Thursday, 12 January 2017

Internships in Peru

The following is a guest post by Nils Schulz. Nils is CEO at Inside Peru. He lives in Hamburg, Germany and visits Peru regularly.

Internships abroad are increasingly common today and there are many good reasons for that. Broad language and cultural skills are needed in many jobs if you want to succeed in a global economy. Many degree programs require at least one internship as part of the training and many students choose to go abroad. For many people their years of study are the time in their life where they are able to live abroad for a while without much hassle.

There are many ways to do so: volunteering, work and travel, taking a language course, study one or more semesters abroad, or – last but not least – doing an internship. Of course, apart from learning new skills and testing possible future career paths, a given time abroad always enriches ones personality and leaves you with many new experiences, memories, friends, ideas…

At Inside Peru, a placement agency from Germany specializing in Peru, we notice that Peru is also a place which is increasingly popular with young people from all over the world. It’s a relatively stable country with continuous economic growth (which has been a bit slower lately) and the Spanish spoken in Peru is considered to be especially “pure” and easier to learn and to understand than in many other Spanish speaking countries. But above all, Peru is just an exciting country full of colors and contrasts, perfect to discover marvelous landscapes and ancient cultures.

Yet when people start planning their stay in Peru they often encounter obstacles. How do I find the place for my internship that really fits? Why is it so hard to get in touch and they never answer to my emails? These are typical situations many have to deal with. Let alone the language barrier or concerns about security, visa matters, and the like. So reaching out to a place like Inside Peru turns out to be a good decision for many people willing to go to Peru in order to get things done well right from the start. For a modest one-time fee they get professional help planning the trip, finding the right internship and a cosy and secure place to stay. Also while staying in Peru they get a follow-up assistance via Internet or with a local contact person and regular activities with other foreign interns.

Many interns going to Peru are social-minded and look for internships dealing e.g. with indigenous people or human rights matters, development cooperation or social work (working with vulnerable groups in society). But also many other work areas like law, teaching, environment or sturdy marketing and economy-related internships are asked for and provided by Inside Peru. If you are interested in a stay in Peru visit Inside Peru’s website and get in touch with us. We are happy to help. -Nils Schulz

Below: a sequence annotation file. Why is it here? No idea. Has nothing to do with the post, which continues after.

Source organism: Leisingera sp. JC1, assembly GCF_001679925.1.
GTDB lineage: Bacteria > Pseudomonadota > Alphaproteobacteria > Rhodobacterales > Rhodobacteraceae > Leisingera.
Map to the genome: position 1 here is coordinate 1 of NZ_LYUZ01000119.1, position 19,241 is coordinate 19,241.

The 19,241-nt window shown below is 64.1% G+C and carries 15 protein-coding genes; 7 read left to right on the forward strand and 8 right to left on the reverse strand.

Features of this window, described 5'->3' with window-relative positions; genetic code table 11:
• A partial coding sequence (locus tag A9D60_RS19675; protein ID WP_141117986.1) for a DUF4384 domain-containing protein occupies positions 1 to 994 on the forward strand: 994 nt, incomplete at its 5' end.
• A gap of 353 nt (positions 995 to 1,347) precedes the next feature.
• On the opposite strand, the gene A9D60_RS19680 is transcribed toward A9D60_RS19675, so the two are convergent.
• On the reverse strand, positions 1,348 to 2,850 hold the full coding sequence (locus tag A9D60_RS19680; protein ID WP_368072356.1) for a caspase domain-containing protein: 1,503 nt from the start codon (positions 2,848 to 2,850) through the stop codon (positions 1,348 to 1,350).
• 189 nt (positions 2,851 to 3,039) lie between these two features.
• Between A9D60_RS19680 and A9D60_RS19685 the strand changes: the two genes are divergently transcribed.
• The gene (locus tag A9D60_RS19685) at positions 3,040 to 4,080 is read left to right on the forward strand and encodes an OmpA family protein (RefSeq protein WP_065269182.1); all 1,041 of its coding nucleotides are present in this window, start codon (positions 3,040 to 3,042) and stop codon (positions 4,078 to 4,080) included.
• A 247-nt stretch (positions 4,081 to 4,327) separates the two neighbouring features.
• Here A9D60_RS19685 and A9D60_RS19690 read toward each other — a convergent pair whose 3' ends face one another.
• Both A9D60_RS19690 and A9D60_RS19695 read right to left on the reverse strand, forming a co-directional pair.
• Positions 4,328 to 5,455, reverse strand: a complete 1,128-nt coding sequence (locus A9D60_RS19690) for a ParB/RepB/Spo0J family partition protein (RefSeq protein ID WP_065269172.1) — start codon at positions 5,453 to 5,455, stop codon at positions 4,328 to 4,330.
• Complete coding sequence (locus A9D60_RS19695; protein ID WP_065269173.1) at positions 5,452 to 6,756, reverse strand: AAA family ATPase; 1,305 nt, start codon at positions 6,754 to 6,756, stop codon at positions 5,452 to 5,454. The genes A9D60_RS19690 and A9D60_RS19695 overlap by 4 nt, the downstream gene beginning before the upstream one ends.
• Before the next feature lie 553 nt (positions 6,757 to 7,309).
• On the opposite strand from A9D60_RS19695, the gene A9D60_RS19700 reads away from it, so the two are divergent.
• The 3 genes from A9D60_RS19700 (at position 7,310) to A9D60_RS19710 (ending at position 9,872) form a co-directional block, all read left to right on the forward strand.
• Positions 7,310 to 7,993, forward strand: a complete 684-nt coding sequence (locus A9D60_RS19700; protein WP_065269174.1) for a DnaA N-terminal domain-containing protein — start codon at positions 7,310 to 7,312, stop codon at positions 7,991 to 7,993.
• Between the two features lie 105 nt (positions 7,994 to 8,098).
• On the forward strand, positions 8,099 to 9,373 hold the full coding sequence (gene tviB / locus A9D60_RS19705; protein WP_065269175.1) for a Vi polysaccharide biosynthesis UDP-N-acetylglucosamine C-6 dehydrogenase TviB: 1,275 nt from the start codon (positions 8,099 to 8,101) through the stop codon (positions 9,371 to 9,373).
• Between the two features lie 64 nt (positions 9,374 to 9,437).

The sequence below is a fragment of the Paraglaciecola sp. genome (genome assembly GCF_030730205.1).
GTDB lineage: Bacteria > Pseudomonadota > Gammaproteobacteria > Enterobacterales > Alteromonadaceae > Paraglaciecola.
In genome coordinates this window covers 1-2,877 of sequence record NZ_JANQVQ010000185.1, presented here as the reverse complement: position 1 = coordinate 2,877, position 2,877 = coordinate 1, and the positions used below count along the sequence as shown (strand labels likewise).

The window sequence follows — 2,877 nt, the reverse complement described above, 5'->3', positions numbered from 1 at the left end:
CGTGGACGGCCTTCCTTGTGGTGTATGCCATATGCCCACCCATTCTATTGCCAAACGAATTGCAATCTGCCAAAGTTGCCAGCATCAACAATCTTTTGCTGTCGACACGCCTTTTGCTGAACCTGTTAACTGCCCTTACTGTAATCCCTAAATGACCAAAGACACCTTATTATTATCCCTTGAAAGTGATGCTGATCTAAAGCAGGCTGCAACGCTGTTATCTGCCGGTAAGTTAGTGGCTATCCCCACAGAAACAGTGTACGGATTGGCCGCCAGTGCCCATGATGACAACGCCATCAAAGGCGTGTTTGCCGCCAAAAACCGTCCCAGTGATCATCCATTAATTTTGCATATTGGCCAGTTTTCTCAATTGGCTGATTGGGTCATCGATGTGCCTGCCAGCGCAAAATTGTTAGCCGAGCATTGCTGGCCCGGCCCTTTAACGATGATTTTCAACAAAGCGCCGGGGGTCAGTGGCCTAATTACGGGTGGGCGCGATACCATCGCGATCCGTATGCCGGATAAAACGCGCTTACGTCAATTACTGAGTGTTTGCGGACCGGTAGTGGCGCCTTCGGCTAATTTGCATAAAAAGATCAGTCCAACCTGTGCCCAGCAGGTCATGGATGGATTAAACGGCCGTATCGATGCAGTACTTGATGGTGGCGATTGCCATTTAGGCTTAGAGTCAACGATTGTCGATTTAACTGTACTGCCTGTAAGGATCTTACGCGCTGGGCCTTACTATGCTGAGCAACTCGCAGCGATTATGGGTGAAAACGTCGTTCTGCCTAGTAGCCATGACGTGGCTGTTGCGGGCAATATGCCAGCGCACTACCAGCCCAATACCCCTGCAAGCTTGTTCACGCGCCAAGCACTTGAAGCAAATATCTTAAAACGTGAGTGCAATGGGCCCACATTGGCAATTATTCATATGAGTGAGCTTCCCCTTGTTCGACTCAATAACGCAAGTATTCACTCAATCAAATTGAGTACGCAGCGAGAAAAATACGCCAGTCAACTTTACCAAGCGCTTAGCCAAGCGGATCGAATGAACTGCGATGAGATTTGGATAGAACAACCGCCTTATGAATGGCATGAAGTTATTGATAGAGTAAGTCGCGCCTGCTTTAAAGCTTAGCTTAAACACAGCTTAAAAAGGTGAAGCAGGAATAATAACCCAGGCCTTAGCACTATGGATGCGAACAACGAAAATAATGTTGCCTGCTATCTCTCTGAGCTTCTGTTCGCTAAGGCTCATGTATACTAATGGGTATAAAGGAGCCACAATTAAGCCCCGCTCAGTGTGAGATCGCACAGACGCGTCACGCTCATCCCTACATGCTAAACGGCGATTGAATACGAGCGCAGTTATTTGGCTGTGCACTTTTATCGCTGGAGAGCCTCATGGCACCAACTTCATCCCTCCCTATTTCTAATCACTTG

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Wednesday, 21 December 2016

Can You Get Peruvian Citizenship and a Passport Just By Investing Money?

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Although some countries have investment options to getting citizenship, i.e. you can basically buy citizenship to that country, Peru is not one of them. You cannot simply invest money, never live in Peru, and get a passport. They don't have a quick and easy investment option for people who don't spend time in Peru. There are ways to invest money and after fulfilling certain requirements, then you can apply for citizenship. Once granted, you can get a passport.

How to Get Residency by Investing Money in Peru
You can, however, get residency via an investment. There are two options to do this. One is an investment / entrepreneur visa and the other is forming a company in which you are the main shareholder. You can find out more about both of this options in this post.

Getting residency is one thing, keeping it is another. Some people think that they can simply get residency, leave for two years, and then apply for citizenship. That's probably not going to work either. If you want to keep residency, you'll have to come to Peru every six months. If you spend more than 6 months outside of Peru and want to keep your residency, you will have to get permission from immigration. Here is what you will have to do if you want to leave for more than 183 days. You can read more info about this in Chris' blog. More first hand experience can be read in this thread.

Getting Peruvian Citizenship and a Passport 
After you've had your CE for two years and paid the yearly tax, then you can apply for Peruvian citizenship. You can find out how to do this in this post.

NB: I'll be taking a break from blogging at The Ultimate Peru List in January and February. While I'm gone you can take a look at my other blogs. New posts will be published starting in March.



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